Trier, dating back to the time when this land was ruled by the Romans, is the oldest city in Germany. It is set in the far west of the country, only about ten miles from the border of Luxembourg, and is known for the striking Trier Cathedral as well as being close to the wine-producing region of Mosel. Many attractions and monuments are dispersed throughout the city and feature the influence of the Ancient Romans, such as the well maintained signature city gate; also included in these attractions are the Roman baths, the amphitheatre, and the Roman Bridge, which can still be traversed as part of the main road into the city.
Because of its location on the Moselle River (a tributary of the Rhine), it is a frequent port stop for ships on Rhine River cruises. If Trier piques your interest for your German vacation, it’s easy to add to an itinerary, as the destination is simple to reach from many parts of the country. Connected by the incredibly efficient German train system to destinations such as Cologne, visitors will find planning a trip here to be easy. Adventurous visitors might want to rent a car instead of relying on the train system. If it’s been your dream to cruise along the Autobahn, Trier can be reached via motorway at a distance of two hours driving from Cologne, or two hours driving from Frankfurt. An alternative is to fly to Luxembourg, which is only 40 minutes away by car. However you reach Trier, the rich variety of historical sites is sure to impress you.
Originally founded by Augustus Caesar in 16 BC, Trier was named then Augustus Treverorum. While the Roman Empire occupied this area, their architectural and artistic influence shaped the city into the beautiful marvel it remains today, with many monuments and structures that are part of the UNESCO World Heritage collection of historical treasures and have been preserved and restored to their original splendor for visitors to enjoy for generations to come.
Roman Ruins in Trier Germany
Today, Trier Germany is best known for a wide variety of Roman-era and medieval buildings that have been well preserved. As a center of the ancient Roman Empire, Trier is home to a wealth of architectural ruins, from the Porta Nigra (the Black Gate), to the various Roman bath houses to the Trier Cathedral. Most renowned and spectacular of all Roman ruins in the country, the Black Gate was once part of a grand fortification that surrounded the city; today, it has been assimilated into a medieval church. Social bathing houses were a significant element in the Roman daily life, and as such, many of the ruins in Trier were part of the Roman baths; the best preserved of these once splendorous bathing structures in Germany and outside of Rome are the Imperial Baths of Trier. One of the only ancient ruins of the Roman Empire in Germany that is still in use today is the Trier Roman Amphitheatre. Ancient relics have been gathered in archeological excavations in Trier and have been gathered in one of the most substantial and well preserved Roman ruin artifact collections at the Rheinisches Landesmuseum, where the pieces are on display for all to experience for many years to follow.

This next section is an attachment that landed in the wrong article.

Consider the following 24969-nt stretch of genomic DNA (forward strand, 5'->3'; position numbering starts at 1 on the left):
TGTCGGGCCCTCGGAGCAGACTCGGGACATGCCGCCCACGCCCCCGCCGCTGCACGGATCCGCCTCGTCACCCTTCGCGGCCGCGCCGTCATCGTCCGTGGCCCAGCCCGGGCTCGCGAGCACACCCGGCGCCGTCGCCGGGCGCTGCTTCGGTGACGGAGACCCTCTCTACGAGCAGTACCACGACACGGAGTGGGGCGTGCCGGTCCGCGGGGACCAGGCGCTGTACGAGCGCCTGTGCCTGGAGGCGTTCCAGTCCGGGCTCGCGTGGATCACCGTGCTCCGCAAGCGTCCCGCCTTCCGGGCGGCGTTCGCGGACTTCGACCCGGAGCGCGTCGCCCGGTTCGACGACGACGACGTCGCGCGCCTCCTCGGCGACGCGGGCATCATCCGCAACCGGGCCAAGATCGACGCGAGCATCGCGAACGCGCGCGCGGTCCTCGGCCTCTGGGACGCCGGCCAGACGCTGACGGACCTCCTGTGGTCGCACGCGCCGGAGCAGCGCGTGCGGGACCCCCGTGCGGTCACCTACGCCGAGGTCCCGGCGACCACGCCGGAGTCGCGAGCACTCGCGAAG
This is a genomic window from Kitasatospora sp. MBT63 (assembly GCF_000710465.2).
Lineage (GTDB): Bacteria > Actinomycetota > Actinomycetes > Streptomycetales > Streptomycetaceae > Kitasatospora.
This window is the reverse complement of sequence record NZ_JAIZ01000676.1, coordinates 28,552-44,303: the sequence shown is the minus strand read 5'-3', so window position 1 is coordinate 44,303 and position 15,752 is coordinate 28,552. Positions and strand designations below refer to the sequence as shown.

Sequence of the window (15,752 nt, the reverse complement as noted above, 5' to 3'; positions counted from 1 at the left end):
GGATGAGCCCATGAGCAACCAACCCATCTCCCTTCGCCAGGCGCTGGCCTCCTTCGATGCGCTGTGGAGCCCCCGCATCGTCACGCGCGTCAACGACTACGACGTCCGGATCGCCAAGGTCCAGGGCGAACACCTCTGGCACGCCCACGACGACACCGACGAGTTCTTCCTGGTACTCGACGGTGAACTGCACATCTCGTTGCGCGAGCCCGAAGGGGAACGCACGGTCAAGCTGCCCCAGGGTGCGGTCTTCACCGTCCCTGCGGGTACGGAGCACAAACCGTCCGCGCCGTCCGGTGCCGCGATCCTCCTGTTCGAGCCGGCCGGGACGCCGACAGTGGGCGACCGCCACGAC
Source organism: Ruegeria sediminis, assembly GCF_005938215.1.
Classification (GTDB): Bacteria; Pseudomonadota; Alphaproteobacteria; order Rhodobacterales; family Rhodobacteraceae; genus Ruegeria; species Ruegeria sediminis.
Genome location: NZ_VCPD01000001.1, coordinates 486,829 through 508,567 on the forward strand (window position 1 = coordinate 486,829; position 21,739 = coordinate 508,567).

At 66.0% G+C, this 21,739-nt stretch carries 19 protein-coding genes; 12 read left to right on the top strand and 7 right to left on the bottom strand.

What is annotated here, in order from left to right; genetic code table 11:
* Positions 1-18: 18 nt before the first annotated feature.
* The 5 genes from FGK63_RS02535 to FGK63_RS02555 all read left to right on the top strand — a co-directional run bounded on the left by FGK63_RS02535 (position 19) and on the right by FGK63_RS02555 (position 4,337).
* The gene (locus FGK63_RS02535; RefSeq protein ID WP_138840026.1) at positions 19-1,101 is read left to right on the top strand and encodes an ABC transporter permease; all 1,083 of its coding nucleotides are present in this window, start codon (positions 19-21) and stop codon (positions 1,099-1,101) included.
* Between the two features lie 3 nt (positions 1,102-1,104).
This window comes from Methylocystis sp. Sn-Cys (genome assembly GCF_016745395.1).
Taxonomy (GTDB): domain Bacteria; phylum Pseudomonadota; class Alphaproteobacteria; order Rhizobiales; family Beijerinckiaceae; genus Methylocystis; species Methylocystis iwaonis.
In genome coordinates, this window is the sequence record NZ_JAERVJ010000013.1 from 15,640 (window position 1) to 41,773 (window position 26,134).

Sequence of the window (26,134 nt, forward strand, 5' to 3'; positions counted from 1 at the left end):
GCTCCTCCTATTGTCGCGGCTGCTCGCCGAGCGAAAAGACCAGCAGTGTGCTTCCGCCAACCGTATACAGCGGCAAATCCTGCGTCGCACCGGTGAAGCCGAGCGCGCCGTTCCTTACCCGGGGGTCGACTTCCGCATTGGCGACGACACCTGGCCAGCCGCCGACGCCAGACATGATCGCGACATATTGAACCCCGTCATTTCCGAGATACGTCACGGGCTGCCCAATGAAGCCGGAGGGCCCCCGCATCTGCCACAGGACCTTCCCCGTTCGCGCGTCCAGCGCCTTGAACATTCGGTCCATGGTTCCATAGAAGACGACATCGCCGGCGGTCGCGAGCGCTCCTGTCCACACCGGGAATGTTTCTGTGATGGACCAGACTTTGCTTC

Churches, Cathedrals & Museums
Most well known of sacred structures in this city is the beautifully constructed medieval Trier Cathedral, known locally as Trierer Dom. The original structure that stood in the place of the Trier Cathedral has since been destroyed; however, some of the ruins are still visible and have become part of the medieval construction of the church, and there are underground excavations beneath the site, which can be viewed in a guided tour. The Cathedral is best known as the home of the Holy Tunic. Said to be the robe that Jesus was wearing when he died, the Holy Tunic is only on display every few decades, but is kept at this cathedral. Still sought after by many Catholic pilgrims, St. Matthias Abbey Church, built in the 12th century in the Baroque style, is the shelter for the remains of Matthias, a witness to the resurrection and the apostle chosen to replace Judas. Other main sights in Trier Germany include the old Jewish cemetery and several museums, including the Toy Museum of Trier and the Karl Marx House. This museum features exhibits of the photographs, letters, poetry, and history of important historical figure Karl Marx.
Travelers that have spent time in Germany know that the holiday season in December can be a particularly magical time in this country. Cities become home to elaborate Christmas markets for the purchasing of gifts, listening to music, and eating festive foods. Trier has its own Christmas celebration, including an elaborate street festival in the main market square and also in front of the Trier Cathedral. Visitors who are interested in an immersion into local culture will want to consider traveling just to witness the beautiful Christmas market of Trier.
Trier Germany Hotels & Lodging
Within the vicinity of Trier are several options for accommodations all quite charming and unique. Set on the river is the Romerbruke Hotel, with nearly 50 rooms as well as a restaurant and terrace with river views. Centrally located right across the street from the Porta Nigra Roman Gate is the Mercure Hotel - within walking distance of most of the city's central attractions. Camper parking and hostels offer an affordable budget as well as a chance to meet up with other travelers in the area. Oftentimes, the proprietor of these local lodging establishments are more than happy to suggest places to see and things to do during your visit, including some favorite places to eat and gather.
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